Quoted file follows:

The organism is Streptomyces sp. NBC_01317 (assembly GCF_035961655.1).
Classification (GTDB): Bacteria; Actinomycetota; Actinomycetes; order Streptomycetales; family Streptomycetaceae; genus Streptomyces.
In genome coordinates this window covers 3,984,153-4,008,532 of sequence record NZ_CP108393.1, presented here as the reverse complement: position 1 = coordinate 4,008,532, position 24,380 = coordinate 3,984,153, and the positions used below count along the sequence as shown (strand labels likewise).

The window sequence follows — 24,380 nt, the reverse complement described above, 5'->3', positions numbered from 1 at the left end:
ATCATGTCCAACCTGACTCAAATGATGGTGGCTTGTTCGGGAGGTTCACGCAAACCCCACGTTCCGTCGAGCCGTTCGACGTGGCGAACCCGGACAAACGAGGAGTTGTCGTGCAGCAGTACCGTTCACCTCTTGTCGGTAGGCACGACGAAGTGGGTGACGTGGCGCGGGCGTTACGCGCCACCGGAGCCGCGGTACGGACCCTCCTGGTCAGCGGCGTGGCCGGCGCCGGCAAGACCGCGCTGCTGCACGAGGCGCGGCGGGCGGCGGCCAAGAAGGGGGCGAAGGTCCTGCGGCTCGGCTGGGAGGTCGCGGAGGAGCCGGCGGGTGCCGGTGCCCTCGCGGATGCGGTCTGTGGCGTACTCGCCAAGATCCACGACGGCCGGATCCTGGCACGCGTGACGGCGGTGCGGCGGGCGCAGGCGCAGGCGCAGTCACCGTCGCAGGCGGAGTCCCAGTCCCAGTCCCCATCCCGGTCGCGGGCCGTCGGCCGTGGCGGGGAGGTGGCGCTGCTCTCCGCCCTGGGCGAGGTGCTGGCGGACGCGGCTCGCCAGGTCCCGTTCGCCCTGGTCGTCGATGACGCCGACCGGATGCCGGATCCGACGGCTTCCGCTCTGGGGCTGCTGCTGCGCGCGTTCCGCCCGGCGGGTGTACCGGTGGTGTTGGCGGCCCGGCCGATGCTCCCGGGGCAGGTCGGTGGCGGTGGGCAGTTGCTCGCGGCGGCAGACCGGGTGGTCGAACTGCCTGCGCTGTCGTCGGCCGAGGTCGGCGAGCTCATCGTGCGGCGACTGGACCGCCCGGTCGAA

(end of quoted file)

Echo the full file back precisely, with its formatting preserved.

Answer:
The organism is Streptomyces sp. NBC_01317 (assembly GCF_035961655.1).
Classification (GTDB): Bacteria; Actinomycetota; Actinomycetes; order Streptomycetales; family Streptomycetaceae; genus Streptomyces.
In genome coordinates this window covers 3,984,153-4,008,532 of sequence record NZ_CP108393.1, presented here as the reverse complement: position 1 = coordinate 4,008,532, position 24,380 = coordinate 3,984,153, and the positions used below count along the sequence as shown (strand labels likewise).

The window sequence follows — 24,380 nt, the reverse complement described above, 5'->3', positions numbered from 1 at the left end:
ATCATGTCCAACCTGACTCAAATGATGGTGGCTTGTTCGGGAGGTTCACGCAAACCCCACGTTCCGTCGAGCCGTTCGACGTGGCGAACCCGGACAAACGAGGAGTTGTCGTGCAGCAGTACCGTTCACCTCTTGTCGGTAGGCACGACGAAGTGGGTGACGTGGCGCGGGCGTTACGCGCCACCGGAGCCGCGGTACGGACCCTCCTGGTCAGCGGCGTGGCCGGCGCCGGCAAGACCGCGCTGCTGCACGAGGCGCGGCGGGCGGCGGCCAAGAAGGGGGCGAAGGTCCTGCGGCTCGGCTGGGAGGTCGCGGAGGAGCCGGCGGGTGCCGGTGCCCTCGCGGATGCGGTCTGTGGCGTACTCGCCAAGATCCACGACGGCCGGATCCTGGCACGCGTGACGGCGGTGCGGCGGGCGCAGGCGCAGGCGCAGTCACCGTCGCAGGCGGAGTCCCAGTCCCAGTCCCCATCCCGGTCGCGGGCCGTCGGCCGTGGCGGGGAGGTGGCGCTGCTCTCCGCCCTGGGCGAGGTGCTGGCGGACGCGGCTCGCCAGGTCCCGTTCGCCCTGGTCGTCGATGACGCCGACCGGATGCCGGATCCGACGGCTTCCGCTCTGGGGCTGCTGCTGCGCGCGTTCCGCCCGGCGGGTGTACCGGTGGTGTTGGCGGCCCGGCCGATGCTCCCGGGGCAGGTCGGTGGCGGTGGGCAGTTGCTCGCGGCGGCAGACCGGGTGGTCGAACTGCCTGCGCTGTCGTCGGCCGAGGTCGGCGAGCTCATCGTGCGGCGACTGGACCGCCCGGTCGAA